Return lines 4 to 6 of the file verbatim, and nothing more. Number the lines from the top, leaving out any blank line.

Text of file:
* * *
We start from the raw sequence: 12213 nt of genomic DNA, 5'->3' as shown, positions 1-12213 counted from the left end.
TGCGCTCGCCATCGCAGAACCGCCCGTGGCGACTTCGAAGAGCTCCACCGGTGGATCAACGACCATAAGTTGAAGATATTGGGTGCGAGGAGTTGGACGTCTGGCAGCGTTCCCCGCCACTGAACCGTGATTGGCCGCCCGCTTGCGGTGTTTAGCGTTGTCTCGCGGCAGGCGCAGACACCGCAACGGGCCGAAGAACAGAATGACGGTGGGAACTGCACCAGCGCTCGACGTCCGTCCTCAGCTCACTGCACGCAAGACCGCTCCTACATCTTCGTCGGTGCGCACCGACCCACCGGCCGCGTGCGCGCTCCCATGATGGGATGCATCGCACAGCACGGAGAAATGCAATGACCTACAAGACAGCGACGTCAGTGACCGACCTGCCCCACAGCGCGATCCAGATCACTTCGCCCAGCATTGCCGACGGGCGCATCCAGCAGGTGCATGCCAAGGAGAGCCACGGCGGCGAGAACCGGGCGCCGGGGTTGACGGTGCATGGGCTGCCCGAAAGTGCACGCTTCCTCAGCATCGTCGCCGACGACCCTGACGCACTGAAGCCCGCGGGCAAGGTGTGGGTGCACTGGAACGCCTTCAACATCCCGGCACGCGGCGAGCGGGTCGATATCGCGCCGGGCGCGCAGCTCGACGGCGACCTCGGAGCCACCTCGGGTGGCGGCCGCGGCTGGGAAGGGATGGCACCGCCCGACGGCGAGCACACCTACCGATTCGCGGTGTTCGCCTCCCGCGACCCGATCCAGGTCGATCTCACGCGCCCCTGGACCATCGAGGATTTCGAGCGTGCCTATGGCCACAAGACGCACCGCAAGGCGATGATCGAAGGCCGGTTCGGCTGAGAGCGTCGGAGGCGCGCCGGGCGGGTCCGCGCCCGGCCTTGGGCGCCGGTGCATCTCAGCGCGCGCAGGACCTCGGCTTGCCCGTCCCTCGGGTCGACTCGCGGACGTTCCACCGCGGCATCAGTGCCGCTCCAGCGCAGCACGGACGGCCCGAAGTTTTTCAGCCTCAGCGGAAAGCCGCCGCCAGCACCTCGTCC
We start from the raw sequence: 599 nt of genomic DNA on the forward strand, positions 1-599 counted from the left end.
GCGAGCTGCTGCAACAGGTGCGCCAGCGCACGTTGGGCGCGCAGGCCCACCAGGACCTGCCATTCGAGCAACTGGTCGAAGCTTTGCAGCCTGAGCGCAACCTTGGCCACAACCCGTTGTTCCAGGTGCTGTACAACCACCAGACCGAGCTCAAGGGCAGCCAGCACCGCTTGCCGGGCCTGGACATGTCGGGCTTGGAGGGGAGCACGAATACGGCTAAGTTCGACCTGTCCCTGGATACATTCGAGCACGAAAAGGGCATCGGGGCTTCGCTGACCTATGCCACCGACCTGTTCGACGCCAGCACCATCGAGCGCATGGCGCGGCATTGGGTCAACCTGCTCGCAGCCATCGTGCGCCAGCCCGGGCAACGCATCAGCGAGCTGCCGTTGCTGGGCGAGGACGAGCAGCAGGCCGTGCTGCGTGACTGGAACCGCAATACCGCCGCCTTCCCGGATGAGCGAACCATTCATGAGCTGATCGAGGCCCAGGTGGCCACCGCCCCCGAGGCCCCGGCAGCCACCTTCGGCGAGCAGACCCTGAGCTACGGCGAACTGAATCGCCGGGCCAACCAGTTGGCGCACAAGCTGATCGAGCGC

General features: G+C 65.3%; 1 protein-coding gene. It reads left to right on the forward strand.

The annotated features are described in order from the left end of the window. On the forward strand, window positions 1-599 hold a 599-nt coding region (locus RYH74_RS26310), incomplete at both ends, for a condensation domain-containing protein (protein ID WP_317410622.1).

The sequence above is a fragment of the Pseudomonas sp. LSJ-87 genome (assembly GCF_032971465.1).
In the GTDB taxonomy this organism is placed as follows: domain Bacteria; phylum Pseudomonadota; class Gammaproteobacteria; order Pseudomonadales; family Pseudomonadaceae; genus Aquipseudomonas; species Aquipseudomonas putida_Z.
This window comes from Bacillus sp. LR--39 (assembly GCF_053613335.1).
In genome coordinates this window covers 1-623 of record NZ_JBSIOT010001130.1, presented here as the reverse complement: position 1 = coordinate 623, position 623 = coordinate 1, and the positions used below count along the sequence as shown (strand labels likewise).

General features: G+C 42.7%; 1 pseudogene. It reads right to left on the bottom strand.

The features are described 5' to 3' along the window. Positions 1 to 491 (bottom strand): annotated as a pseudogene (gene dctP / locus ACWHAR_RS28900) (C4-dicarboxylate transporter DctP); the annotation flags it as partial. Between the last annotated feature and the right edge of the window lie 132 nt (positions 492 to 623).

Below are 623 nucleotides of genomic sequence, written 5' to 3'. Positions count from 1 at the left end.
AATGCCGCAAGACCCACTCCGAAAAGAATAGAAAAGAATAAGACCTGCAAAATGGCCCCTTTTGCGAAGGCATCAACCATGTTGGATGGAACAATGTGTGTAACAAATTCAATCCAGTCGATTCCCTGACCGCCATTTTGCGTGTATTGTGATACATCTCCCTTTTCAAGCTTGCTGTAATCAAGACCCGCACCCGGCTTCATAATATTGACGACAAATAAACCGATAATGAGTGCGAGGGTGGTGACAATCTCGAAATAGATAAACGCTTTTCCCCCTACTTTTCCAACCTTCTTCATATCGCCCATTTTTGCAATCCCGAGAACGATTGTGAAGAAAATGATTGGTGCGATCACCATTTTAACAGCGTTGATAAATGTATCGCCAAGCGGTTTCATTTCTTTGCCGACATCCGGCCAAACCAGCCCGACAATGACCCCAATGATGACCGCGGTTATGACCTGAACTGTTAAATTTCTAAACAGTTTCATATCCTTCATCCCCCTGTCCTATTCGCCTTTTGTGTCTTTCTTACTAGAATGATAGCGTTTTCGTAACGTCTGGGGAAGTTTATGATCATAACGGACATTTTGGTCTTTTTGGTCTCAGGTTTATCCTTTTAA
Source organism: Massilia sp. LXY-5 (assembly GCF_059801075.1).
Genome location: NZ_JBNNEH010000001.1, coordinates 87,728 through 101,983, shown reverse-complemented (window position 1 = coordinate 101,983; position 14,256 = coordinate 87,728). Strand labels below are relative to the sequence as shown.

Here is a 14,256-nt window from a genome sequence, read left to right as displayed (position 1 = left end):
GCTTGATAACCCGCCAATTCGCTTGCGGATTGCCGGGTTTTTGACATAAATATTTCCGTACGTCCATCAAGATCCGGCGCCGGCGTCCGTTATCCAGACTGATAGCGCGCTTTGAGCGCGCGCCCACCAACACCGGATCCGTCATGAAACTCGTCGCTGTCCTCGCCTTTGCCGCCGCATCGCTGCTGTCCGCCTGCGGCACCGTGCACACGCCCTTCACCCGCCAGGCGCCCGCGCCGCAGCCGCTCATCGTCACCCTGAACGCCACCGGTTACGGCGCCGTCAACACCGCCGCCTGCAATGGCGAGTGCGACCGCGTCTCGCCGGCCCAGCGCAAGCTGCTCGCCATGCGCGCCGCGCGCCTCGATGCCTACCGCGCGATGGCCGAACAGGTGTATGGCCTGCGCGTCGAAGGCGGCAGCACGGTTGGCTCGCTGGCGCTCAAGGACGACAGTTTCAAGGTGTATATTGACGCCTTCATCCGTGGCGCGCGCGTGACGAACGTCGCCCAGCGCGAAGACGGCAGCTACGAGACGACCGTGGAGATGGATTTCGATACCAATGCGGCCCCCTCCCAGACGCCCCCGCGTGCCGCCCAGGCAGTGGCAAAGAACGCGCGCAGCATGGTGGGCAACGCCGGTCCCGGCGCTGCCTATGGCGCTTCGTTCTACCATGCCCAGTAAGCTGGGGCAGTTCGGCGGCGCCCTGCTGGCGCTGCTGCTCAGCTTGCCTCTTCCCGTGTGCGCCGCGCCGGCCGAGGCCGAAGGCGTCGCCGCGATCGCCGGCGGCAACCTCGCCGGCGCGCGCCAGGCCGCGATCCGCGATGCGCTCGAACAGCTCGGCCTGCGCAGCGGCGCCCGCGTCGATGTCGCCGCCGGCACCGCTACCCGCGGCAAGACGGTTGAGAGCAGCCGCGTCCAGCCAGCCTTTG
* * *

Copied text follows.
GCGAGCTGCTGCAACAGGTGCGCCAGCGCACGTTGGGCGCGCAGGCCCACCAGGACCTGCCATTCGAGCAACTGGTCGAAGCTTTGCAGCCTGAGCGCAACCTTGGCCACAACCCGTTGTTCCAGGTGCTGTACAACCACCAGACCGAGCTCAAGGGCAGCCAGCACCGCTTGCCGGGCCTGGACATGTCGGGCTTGGAGGGGAGCACGAATACGGCTAAGTTCGACCTGTCCCTGGATACATTCGAGCACGAAAAGGGCATCGGGGCTTCGCTGACCTATGCCACCGACCTGTTCGACGCCAGCACCATCGAGCGCATGGCGCGGCATTGGGTCAACCTGCTCGCAGCCATCGTGCGCCAGCCCGGGCAACGCATCAGCGAGCTGCCGTTGCTGGGCGAGGACGAGCAGCAGGCCGTGCTGCGTGACTGGAACCGCAATACCGCCGCCTTCCCGGATGAGCGAACCATTCATGAGCTGATCGAGGCCCAGGTGGCCACCGCCCCCGAGGCCCCGGCAGCCACCTTCGGCGAGCAGACCCTGAGCTACGGCGAACTGAATCGCCGGGCCAACCAGTTGGCGCACAAGCTGATCGAGCGC

General features: G+C 65.3%; 1 protein-coding gene. It reads left to right on the forward strand.

The annotated features are described in order from the left end of the window. On the forward strand, window positions 1-599 hold a 599-nt coding region (locus RYH74_RS26310), incomplete at both ends, for a condensation domain-containing protein (protein ID WP_317410622.1).